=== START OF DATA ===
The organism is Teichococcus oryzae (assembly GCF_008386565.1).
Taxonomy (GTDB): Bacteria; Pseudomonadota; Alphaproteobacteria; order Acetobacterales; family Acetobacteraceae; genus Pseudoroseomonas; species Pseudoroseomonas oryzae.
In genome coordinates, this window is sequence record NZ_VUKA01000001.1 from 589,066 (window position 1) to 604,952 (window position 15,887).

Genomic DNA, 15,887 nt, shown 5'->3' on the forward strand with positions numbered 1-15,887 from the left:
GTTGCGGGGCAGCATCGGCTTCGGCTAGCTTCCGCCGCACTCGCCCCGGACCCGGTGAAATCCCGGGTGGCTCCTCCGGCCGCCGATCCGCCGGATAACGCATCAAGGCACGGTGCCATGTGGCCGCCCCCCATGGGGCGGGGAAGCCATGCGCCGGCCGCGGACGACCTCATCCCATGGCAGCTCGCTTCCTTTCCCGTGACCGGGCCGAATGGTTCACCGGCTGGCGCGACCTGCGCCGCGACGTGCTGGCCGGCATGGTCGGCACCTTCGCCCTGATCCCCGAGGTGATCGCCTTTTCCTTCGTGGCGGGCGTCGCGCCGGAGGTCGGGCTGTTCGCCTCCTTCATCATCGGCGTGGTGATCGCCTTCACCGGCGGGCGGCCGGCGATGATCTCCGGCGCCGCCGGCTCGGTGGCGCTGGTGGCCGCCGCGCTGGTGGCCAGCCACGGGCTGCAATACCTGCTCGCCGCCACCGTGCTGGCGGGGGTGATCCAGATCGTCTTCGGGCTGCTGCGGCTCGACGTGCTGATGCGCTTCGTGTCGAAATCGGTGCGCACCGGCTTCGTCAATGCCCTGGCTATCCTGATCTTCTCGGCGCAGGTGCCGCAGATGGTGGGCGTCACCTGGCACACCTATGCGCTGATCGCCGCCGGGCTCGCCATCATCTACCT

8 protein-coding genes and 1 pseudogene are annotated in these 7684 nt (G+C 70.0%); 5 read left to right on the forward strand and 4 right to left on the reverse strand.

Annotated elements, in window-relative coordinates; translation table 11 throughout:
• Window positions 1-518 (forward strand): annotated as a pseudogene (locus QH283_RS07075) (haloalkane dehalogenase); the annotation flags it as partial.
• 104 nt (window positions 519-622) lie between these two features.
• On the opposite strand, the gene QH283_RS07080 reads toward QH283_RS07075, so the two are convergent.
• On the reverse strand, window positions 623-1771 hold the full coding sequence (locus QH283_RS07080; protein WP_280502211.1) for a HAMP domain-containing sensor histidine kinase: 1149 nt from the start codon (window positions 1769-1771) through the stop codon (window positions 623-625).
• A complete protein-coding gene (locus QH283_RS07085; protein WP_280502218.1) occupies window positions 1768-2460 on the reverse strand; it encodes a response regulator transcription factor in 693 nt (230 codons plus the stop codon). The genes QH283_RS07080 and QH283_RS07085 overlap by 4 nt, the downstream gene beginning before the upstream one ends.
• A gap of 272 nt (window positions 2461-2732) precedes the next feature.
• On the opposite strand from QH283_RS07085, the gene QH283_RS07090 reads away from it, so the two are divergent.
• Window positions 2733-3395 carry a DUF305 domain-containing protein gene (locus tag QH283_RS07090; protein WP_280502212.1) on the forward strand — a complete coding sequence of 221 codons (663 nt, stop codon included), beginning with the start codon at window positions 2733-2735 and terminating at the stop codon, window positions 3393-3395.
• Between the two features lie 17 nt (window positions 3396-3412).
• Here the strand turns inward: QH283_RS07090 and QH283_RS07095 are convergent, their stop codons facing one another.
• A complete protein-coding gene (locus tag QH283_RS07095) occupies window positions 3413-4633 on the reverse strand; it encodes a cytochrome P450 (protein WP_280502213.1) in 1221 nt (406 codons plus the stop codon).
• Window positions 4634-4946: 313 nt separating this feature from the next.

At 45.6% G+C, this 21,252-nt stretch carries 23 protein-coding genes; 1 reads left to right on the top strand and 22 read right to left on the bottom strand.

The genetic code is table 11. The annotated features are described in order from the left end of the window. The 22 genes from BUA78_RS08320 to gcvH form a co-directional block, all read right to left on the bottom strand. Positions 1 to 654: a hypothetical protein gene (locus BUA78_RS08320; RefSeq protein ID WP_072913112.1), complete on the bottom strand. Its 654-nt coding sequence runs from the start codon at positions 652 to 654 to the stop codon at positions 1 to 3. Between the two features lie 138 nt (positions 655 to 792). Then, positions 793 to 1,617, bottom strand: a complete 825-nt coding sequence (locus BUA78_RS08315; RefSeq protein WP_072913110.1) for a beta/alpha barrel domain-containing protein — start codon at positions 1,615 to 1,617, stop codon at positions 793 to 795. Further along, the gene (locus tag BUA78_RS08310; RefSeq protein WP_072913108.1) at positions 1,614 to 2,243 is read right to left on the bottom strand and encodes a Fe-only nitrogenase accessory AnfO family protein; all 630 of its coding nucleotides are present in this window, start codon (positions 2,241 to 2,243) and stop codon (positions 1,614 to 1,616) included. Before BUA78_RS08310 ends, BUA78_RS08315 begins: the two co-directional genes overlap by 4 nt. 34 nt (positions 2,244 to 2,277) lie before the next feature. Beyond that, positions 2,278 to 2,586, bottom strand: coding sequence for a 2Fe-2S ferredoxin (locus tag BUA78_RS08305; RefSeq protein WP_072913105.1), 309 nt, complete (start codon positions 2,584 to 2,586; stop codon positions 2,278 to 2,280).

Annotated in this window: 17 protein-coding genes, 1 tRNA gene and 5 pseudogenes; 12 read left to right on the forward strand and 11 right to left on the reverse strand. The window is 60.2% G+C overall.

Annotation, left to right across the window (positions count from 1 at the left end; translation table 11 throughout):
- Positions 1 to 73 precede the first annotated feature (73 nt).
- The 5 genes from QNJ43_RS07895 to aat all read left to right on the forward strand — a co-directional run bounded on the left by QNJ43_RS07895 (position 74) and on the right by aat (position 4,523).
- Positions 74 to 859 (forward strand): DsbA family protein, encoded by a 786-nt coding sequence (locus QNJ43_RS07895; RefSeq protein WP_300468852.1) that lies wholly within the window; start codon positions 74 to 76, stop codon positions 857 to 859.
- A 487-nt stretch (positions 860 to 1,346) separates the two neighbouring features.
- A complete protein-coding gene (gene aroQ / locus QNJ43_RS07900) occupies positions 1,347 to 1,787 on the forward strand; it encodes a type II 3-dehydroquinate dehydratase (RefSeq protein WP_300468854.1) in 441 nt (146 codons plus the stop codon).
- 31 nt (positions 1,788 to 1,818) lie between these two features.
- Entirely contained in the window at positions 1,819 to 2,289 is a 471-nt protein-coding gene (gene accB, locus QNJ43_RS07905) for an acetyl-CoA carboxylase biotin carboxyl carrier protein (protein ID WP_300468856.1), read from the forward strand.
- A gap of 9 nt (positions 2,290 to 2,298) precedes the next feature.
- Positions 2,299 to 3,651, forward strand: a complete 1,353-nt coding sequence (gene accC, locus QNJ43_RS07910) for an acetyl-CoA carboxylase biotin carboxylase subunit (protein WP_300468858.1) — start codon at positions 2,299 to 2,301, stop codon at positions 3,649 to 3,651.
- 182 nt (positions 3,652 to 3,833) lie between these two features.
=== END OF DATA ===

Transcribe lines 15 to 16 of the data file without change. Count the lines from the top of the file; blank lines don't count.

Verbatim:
• Window positions 2733-3395 carry a DUF305 domain-containing protein gene (locus tag QH283_RS07090; protein WP_280502212.1) on the forward strand — a complete coding sequence of 221 codons (663 nt, stop codon included), beginning with the start codon at window positions 2733-2735 and terminating at the stop codon, window positions 3393-3395.
• Between the two features lie 17 nt (window positions 3396-3412).